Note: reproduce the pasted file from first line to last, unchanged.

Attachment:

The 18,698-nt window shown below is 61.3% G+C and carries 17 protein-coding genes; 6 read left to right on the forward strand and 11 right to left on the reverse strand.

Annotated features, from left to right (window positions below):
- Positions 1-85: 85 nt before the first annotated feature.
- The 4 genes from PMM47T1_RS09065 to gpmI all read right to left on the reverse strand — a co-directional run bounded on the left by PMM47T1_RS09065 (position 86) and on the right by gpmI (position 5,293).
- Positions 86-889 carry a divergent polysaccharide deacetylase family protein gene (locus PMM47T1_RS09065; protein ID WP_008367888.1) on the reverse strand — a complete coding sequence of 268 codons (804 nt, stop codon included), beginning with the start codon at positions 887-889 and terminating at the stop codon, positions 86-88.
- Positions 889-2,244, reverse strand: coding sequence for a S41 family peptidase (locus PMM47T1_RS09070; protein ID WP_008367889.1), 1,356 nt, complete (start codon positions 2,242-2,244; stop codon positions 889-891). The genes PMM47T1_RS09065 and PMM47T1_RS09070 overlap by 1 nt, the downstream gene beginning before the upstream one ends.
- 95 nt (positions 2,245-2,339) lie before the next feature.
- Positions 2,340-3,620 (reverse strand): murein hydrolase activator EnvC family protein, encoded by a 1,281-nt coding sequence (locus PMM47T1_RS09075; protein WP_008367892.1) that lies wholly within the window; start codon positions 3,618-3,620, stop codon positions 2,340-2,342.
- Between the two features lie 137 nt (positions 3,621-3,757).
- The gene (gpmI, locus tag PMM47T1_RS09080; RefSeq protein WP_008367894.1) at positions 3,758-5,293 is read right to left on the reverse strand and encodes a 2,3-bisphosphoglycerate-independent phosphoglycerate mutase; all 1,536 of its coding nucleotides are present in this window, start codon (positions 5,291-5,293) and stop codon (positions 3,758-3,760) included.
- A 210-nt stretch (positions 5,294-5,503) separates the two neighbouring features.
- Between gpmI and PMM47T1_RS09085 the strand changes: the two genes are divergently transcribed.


The 18,698-nt window shown below is 61.3% G+C and carries 17 protein-coding genes; 6 read left to right on the forward strand and 11 right to left on the reverse strand.

Annotated features, from left to right (window positions below):
- Positions 1-85: 85 nt before the first annotated feature.
- The 4 genes from PMM47T1_RS09065 to gpmI all read right to left on the reverse strand — a co-directional run bounded on the left by PMM47T1_RS09065 (position 86) and on the right by gpmI (position 5,293).
- Positions 86-889 carry a divergent polysaccharide deacetylase family protein gene (locus PMM47T1_RS09065; protein ID WP_008367888.1) on the reverse strand — a complete coding sequence of 268 codons (804 nt, stop codon included), beginning with the start codon at positions 887-889 and terminating at the stop codon, positions 86-88.
- Positions 889-2,244, reverse strand: coding sequence for a S41 family peptidase (locus PMM47T1_RS09070; protein ID WP_008367889.1), 1,356 nt, complete (start codon positions 2,242-2,244; stop codon positions 889-891). The genes PMM47T1_RS09065 and PMM47T1_RS09070 overlap by 1 nt, the downstream gene beginning before the upstream one ends.
- 95 nt (positions 2,245-2,339) lie before the next feature.
- Positions 2,340-3,620 (reverse strand): murein hydrolase activator EnvC family protein, encoded by a 1,281-nt coding sequence (locus PMM47T1_RS09075; protein WP_008367892.1) that lies wholly within the window; start codon positions 3,618-3,620, stop codon positions 2,340-2,342.
- Between the two features lie 137 nt (positions 3,621-3,757).
- The gene (gpmI, locus tag PMM47T1_RS09080; RefSeq protein WP_008367894.1) at positions 3,758-5,293 is read right to left on the reverse strand and encodes a 2,3-bisphosphoglycerate-independent phosphoglycerate mutase; all 1,536 of its coding nucleotides are present in this window, start codon (positions 5,291-5,293) and stop codon (positions 3,758-3,760) included.
- A 210-nt stretch (positions 5,294-5,503) separates the two neighbouring features.
- Between gpmI and PMM47T1_RS09085 the strand changes: the two genes are divergently transcribed.